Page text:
Toyota may be selling more and more hybrids, but it also sells a huge number of diesel-powered models. The logical next step, arguably, is to introduce a diesel hybrid.
It’s reportedly part of the GD family of engines, which includes the 2.4-litre turbo-diesel four-cylinder found in the HiLux and its 2.8-litre sibling in both the HiLux and Fortuner.
A launch date is reportedly set for the second quarter of 2022 in Indonesia, where it’ll be produced by the company’s Indonesian joint-venture Toyota Astra Motor.
Indonesian production means a hybridised Fortuner isn’t a shoe-in for Toyota Australia, which sources the Fortuner and HiLux from Thailand.
Toyota Astra Motor is planning on expanding its global presence, however.
An earlier report from CNN Indonesia in March 2021 said Toyota’s Indonesian operations are looking to increase the number of export destinations to 100 by 2024 and produce an additional 250,000 cars and 411,000 engines annually.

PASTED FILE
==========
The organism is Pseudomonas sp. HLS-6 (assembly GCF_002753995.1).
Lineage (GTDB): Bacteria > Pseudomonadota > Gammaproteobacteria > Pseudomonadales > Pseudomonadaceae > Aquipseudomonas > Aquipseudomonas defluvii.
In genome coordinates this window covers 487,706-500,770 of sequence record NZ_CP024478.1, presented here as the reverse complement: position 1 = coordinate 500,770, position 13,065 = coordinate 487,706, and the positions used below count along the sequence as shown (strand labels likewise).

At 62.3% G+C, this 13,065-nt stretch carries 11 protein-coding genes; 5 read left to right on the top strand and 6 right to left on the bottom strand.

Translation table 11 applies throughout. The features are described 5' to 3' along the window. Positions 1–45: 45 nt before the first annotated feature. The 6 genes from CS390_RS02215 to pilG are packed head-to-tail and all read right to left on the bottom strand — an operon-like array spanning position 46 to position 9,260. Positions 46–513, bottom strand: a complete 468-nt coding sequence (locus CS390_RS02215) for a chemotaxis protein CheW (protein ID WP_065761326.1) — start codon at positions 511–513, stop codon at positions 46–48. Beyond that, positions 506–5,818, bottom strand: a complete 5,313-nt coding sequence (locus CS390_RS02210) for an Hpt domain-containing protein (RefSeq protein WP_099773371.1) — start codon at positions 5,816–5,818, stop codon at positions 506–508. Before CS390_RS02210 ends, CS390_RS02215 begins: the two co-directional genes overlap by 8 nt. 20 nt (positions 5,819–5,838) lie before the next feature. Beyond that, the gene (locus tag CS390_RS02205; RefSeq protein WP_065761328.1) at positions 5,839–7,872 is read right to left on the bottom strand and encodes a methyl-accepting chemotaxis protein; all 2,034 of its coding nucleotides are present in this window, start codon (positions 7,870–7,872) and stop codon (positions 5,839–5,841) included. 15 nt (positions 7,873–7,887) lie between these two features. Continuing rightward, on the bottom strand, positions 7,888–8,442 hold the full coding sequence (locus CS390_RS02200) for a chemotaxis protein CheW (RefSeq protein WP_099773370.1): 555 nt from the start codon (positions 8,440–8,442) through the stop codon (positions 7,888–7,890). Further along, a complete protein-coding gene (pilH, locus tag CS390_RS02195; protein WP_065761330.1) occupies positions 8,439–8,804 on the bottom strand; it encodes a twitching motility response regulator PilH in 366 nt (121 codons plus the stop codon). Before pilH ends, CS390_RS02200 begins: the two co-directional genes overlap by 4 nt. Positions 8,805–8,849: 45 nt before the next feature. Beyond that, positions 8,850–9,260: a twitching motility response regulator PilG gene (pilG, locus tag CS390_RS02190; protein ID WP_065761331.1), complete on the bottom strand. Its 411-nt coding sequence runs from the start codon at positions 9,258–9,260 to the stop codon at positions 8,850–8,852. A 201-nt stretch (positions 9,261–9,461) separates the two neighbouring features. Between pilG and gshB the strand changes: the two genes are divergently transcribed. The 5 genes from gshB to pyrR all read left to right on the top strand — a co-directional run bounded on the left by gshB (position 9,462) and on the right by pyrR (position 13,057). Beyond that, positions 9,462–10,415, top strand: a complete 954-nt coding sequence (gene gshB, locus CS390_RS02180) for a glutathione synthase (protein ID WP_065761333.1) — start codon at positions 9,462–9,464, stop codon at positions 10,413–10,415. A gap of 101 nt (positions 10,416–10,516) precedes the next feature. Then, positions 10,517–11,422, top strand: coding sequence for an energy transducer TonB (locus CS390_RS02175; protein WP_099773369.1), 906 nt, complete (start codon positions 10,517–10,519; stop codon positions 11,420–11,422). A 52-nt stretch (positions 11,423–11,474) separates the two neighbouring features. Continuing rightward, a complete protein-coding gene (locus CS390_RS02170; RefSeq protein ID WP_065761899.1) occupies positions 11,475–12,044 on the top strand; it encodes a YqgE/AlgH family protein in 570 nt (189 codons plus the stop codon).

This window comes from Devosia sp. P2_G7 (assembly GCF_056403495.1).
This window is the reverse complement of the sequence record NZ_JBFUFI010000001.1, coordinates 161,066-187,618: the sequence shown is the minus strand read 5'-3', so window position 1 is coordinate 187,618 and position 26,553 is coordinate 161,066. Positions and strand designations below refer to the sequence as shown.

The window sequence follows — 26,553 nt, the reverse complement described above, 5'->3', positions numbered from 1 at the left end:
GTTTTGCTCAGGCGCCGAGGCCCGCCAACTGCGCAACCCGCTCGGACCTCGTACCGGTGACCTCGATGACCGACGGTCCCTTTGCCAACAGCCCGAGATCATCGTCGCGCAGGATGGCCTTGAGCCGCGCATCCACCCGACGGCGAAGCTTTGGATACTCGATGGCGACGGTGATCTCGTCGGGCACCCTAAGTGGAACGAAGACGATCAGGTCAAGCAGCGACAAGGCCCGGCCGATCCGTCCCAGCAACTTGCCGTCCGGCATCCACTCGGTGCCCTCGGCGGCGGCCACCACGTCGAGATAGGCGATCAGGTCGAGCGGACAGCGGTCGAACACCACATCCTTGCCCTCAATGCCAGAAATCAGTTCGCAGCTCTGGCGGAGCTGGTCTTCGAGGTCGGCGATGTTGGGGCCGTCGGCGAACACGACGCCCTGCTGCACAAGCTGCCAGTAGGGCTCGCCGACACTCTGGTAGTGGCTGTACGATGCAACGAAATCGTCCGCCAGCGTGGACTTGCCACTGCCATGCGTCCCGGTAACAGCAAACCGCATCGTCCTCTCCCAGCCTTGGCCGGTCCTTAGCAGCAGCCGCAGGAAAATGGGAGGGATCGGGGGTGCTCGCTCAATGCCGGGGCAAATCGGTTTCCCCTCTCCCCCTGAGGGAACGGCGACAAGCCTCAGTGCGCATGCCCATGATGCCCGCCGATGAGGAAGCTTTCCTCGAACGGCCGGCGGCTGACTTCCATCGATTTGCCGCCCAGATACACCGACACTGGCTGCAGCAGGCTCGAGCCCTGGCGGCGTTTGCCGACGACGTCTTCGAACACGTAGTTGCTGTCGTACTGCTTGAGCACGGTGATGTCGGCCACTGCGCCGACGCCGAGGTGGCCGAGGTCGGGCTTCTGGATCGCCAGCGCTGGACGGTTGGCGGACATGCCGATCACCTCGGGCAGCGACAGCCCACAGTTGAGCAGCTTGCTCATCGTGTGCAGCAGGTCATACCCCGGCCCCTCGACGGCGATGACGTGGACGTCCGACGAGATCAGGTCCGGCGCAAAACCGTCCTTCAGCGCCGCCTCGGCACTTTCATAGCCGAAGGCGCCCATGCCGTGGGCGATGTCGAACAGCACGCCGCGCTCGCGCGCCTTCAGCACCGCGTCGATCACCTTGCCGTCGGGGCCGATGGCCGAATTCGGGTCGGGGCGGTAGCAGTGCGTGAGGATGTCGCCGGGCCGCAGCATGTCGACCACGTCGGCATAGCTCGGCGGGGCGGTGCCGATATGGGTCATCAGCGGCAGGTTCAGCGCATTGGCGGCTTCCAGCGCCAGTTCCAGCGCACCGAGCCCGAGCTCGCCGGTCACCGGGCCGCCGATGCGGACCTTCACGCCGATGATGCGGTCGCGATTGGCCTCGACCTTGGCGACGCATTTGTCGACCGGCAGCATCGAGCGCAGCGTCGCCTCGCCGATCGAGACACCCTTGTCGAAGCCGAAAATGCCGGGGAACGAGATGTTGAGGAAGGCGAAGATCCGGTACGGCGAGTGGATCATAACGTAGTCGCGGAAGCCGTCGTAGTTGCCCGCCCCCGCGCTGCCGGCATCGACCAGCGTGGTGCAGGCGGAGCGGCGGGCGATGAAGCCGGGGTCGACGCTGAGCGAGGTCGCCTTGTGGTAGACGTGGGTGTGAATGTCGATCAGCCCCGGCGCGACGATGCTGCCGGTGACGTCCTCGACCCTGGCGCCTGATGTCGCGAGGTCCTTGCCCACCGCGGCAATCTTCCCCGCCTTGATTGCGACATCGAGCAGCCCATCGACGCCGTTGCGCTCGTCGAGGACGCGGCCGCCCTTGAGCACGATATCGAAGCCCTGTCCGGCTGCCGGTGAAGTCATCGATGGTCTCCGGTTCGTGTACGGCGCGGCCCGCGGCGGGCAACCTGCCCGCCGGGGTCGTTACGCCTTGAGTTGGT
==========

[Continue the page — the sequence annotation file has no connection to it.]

The company is investing an additional A$2.56 billion in Indonesia, with plans to produce “10 types of electric vehicles” for Indonesian consumers, according to Toyota Asia Region CEO, Yoichi Miyazaki.
Indonesia will become a centre for Toyota’s product exports, including beyond the ASEAN nations.
Another Indonesian-built Toyota that could be the first to receive a diesel-hybrid powertrain is the Innova, a people mover based on the HiLux and Fortuner’s platform.
Toyota Australia has promised hybrid versions of its LandCruiser, HiLux, HiAce and Prado before 2030, but hasn’t confirmed what kind of hybrid powertrains they’ll use or specifically when they’ll appear.
While petrol hybrids have proliferated through Toyota’s line-up and can be found in products made by Hyundai, Kia and many others, diesel hybrids are much less common.
Peugeot offered diesel-hybrid versions of its first-generation 3008 and 508 models, though neither were sold here. The company announced in 2015 it was phasing out its diesel hybrids as they didn’t have appeal in enough markets.